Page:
A repetitive strain injury (RSI) is caused by the overuse, or repetitive movement of a muscle or tendon.
This overuse could be caused by your daily activities, by playing a particular sports or by what you do at work.
You don’t have to deal with the problem on your own. Our doctors are here to help. Once they understand what has caused your RSI, they will be able to offer you practical advice and suggest effective treatment and techniques to avoid further complications.
Common causes of a RSI
It’s not always clear why an RSI develops in some people, but common causes can include:
- Repetitive movement or activities
- Not taking enough rest breaks while carrying out a repetitive activity
- Having a poor posture, or staying in the same position for a long time
- Working in an awkward position
- Lifting heavy objects
- Using vibrating tools or equipment at work
- Not getting enough exercise
- Working in the cold
- Stress at work - this can mean you’re tensing your muscles without realising
Sports that may lead to a RSI
This is not a full list. Any sport that means you’re doing the same activity over and over increases your risk of a RSI. Make sure you take regular rest breaks while participating in these kinds of sports, to let your muscles and tendons recover.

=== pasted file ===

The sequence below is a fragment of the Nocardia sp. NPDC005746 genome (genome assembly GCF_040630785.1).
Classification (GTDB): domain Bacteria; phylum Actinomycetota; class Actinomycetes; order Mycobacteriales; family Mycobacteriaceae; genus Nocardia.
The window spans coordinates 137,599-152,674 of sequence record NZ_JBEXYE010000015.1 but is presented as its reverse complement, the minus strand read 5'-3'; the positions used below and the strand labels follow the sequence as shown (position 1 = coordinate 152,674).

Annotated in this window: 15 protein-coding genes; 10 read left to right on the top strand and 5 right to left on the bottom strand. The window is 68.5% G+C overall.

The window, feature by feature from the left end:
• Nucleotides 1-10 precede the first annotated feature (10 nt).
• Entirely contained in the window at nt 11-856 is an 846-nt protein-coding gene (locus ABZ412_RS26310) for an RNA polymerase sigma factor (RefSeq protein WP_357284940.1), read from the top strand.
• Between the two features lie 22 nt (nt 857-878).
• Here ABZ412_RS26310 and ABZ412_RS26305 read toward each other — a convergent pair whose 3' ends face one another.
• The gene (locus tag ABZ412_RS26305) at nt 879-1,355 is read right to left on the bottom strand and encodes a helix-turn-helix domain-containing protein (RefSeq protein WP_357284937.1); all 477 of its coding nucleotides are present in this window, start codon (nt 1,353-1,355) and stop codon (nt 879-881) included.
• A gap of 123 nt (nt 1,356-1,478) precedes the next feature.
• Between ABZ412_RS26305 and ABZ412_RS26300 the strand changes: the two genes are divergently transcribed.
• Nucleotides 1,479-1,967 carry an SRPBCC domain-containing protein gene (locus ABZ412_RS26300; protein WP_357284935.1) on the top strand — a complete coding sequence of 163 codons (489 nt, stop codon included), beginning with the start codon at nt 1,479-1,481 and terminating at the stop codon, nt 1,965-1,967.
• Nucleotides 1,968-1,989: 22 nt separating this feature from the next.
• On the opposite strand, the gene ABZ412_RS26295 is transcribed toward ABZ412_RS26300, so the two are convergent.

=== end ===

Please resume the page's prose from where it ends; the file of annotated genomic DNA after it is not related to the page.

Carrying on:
Jobs that may lead to RSI
- Production line work
- Office jobs, where you’re sat at a desk for most of the day
- Working with power tools
This is not a full list. Any job that means you’re doing the same activity over and over increases your risk of a RSI. It’s important to take regular short breaks - speak to your employer, as they can help recommend ways to avoid a RSI in your role.
- Dr Laurence Knott & Dr Adrian Bonsall. Patient Info, Repetitive Strain Injury, 06/07/2017.
- NHS, Repetitive strain injury (RSI):Diagnosis, 27/01/2016.
- Marjorie Hect & Dr Alana Biggers. Healthline, Everything You Should Know About Repetitive Strain Injury (RSI), 09/03/2017.
- Tim Newman & Dr Gregory Minnis. Medical News Today, Repetitive strain injury (RSI) explained, 19/01/2018.
- Amanda Rabb, Study.com, Basic Nursing Training: Repetitive Strain Injury: Definition & Types, 2018.